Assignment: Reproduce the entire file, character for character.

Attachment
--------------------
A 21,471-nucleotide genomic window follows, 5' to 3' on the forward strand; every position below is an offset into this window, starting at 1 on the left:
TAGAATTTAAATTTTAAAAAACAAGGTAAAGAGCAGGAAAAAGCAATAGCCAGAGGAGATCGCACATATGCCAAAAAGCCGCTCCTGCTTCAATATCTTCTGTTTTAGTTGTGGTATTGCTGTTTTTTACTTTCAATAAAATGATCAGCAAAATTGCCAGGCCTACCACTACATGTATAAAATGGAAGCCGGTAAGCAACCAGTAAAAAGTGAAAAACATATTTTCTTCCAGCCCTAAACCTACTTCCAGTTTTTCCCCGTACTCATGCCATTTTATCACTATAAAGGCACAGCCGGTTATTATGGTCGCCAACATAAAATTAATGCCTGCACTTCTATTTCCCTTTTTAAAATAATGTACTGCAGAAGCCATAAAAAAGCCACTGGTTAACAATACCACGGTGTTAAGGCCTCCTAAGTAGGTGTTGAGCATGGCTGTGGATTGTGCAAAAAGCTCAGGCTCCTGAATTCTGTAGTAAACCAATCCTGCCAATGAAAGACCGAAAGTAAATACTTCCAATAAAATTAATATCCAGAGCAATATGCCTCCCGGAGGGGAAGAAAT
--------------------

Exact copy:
A 21,471-nucleotide genomic window follows, 5' to 3' on the forward strand; every position below is an offset into this window, starting at 1 on the left:
TAGAATTTAAATTTTAAAAAACAAGGTAAAGAGCAGGAAAAAGCAATAGCCAGAGGAGATCGCACATATGCCAAAAAGCCGCTCCTGCTTCAATATCTTCTGTTTTAGTTGTGGTATTGCTGTTTTTTACTTTCAATAAAATGATCAGCAAAATTGCCAGGCCTACCACTACATGTATAAAATGGAAGCCGGTAAGCAACCAGTAAAAAGTGAAAAACATATTTTCTTCCAGCCCTAAACCTACTTCCAGTTTTTCCCCGTACTCATGCCATTTTATCACTATAAAGGCACAGCCGGTTATTATGGTCGCCAACATAAAATTAATGCCTGCACTTCTATTTCCCTTTTTAAAATAATGTACTGCAGAAGCCATAAAAAAGCCACTGGTTAACAATACCACGGTGTTAAGGCCTCCTAAGTAGGTGTTGAGCATGGCTGTGGATTGTGCAAAAAGCTCAGGCTCCTGAATTCTGTAGTAAACCAATCCTGCCAATGAAAGACCGAAAGTAAATACTTCCAATAAAATTAATATCCAGAGCAATATGCCTCCCGGAGGGGAAGAAAT